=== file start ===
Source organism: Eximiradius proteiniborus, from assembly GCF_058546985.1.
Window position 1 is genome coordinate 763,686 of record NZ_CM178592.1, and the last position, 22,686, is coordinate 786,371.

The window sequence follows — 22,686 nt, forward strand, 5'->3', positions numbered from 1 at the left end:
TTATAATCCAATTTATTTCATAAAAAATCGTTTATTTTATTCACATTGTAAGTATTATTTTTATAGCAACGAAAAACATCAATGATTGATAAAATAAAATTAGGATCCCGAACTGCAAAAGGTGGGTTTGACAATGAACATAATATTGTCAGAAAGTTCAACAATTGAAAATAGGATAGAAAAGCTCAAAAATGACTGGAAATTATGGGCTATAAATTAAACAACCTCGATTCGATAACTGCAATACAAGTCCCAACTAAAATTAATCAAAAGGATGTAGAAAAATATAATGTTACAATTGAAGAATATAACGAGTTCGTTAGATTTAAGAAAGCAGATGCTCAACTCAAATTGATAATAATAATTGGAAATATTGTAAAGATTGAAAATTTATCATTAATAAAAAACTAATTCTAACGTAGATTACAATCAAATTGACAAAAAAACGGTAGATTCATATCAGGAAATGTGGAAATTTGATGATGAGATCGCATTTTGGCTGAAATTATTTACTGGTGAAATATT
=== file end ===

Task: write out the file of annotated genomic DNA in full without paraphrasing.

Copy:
Source organism: Eximiradius proteiniborus, from assembly GCF_058546985.1.
Window position 1 is genome coordinate 763,686 of record NZ_CM178592.1, and the last position, 22,686, is coordinate 786,371.

The window sequence follows — 22,686 nt, forward strand, 5'->3', positions numbered from 1 at the left end:
TTATAATCCAATTTATTTCATAAAAAATCGTTTATTTTATTCACATTGTAAGTATTATTTTTATAGCAACGAAAAACATCAATGATTGATAAAATAAAATTAGGATCCCGAACTGCAAAAGGTGGGTTTGACAATGAACATAATATTGTCAGAAAGTTCAACAATTGAAAATAGGATAGAAAAGCTCAAAAATGACTGGAAATTATGGGCTATAAATTAAACAACCTCGATTCGATAACTGCAATACAAGTCCCAACTAAAATTAATCAAAAGGATGTAGAAAAATATAATGTTACAATTGAAGAATATAACGAGTTCGTTAGATTTAAGAAAGCAGATGCTCAACTCAAATTGATAATAATAATTGGAAATATTGTAAAGATTGAAAATTTATCATTAATAAAAAACTAATTCTAACGTAGATTACAATCAAATTGACAAAAAAACGGTAGATTCATATCAGGAAATGTGGAAATTTGATGATGAGATCGCATTTTGGCTGAAATTATTTACTGGTGAAATATT